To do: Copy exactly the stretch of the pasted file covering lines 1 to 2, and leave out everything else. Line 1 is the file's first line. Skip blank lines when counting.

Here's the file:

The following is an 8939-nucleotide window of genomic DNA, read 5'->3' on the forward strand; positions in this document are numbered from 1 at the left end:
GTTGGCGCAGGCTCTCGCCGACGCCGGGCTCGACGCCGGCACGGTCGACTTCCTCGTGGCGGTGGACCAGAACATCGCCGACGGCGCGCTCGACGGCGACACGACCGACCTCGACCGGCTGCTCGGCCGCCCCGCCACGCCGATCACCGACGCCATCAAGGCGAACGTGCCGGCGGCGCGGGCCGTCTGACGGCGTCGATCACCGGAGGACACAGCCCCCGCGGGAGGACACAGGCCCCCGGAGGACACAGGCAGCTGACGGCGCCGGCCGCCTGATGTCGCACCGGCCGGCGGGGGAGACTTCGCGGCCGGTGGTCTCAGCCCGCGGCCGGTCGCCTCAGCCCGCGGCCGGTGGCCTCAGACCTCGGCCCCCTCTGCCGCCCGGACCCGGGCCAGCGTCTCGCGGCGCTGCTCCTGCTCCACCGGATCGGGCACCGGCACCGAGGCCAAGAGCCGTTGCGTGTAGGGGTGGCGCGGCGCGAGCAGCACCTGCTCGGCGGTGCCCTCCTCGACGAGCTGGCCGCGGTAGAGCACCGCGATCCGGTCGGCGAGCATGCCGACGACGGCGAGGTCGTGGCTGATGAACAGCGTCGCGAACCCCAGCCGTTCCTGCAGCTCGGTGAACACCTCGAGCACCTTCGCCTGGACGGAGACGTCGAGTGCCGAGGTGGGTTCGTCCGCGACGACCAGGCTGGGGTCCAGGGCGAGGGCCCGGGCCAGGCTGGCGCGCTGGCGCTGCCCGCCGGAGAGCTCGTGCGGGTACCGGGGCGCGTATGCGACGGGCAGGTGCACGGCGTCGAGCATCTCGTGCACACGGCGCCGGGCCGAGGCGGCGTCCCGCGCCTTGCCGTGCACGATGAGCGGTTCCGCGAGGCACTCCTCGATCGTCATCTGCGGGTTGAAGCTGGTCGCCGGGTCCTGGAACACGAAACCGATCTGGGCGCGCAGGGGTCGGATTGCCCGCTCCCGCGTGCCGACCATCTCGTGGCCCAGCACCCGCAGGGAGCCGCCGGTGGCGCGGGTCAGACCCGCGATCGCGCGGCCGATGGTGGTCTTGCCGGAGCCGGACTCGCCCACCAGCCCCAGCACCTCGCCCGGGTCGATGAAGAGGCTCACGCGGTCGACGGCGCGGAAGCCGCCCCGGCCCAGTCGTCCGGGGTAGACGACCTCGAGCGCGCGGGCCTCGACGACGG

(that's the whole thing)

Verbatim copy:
The following is an 8939-nucleotide window of genomic DNA, read 5'->3' on the forward strand; positions in this document are numbered from 1 at the left end:
GTTGGCGCAGGCTCTCGCCGACGCCGGGCTCGACGCCGGCACGGTCGACTTCCTCGTGGCGGTGGACCAGAACATCGCCGACGGCGCGCTCGACGGCGACACGACCGACCTCGACCGGCTGCTCGGCCGCCCCGCCACGCCGATCACCGACGCCATCAAGGCGAACGTGCCGGCGGCGCGGGCCGTCTGACGGCGTCGATCACCGGAGGACACAGCCCCCGCGGGAGGACACAGGCCCCCGGAGGACACAGGCAGCTGACGGCGCCGGCCGCCTGATGTCGCACCGGCCGGCGGGGGAGACTTCGCGGCCGGTGGTCTCAGCCCGCGGCCGGTCGCCTCAGCCCGCGGCCGGTGGCCTCAGACCTCGGCCCCCTCTGCCGCCCGGACCCGGGCCAGCGTCTCGCGGCGCTGCTCCTGCTCCACCGGATCGGGCACCGGCACCGAGGCCAAGAGCCGTTGCGTGTAGGGGTGGCGCGGCGCGAGCAGCACCTGCTCGGCGGTGCCCTCCTCGACGAGCTGGCCGCGGTAGAGCACCGCGATCCGGTCGGCGAGCATGCCGACGACGGCGAGGTCGTGGCTGATGAACAGCGTCGCGAACCCCAGCCGTTCCTGCAGCTCGGTGAACACCTCGAGCACCTTCGCCTGGACGGAGACGTCGAGTGCCGAGGTGGGTTCGTCCGCGACGACCAGGCTGGGGTCCAGGGCGAGGGCCCGGGCCAGGCTGGCGCGCTGGCGCTGCCCGCCGGAGAGCTCGTGCGGGTACCGGGGCGCGTATGCGACGGGCAGGTGCACGGCGTCGAGCATCTCGTGCACACGGCGCCGGGCCGAGGCGGCGTCCCGCGCCTTGCCGTGCACGATGAGCGGTTCCGCGAGGCACTCCTCGATCGTCATCTGCGGGTTGAAGCTGGTCGCCGGGTCCTGGAACACGAAACCGATCTGGGCGCGCAGGGGTCGGATTGCCCGCTCCCGCGTGCCGACCATCTCGTGGCCCAGCACCCGCAGGGAGCCGCCGGTGGCGCGGGTCAGACCCGCGATCGCGCGGCCGATGGTGGTCTTGCCGGAGCCGGACTCGCCCACCAGCCCCAGCACCTCGCCCGGGTCGATGAAGAGGCTCACGCGGTCGACGGCGCGGAAGCCGCCCCGGCCCAGTCGTCCGGGGTAGACGACCTCGAGCGCGCGGGCCTCGACGACGG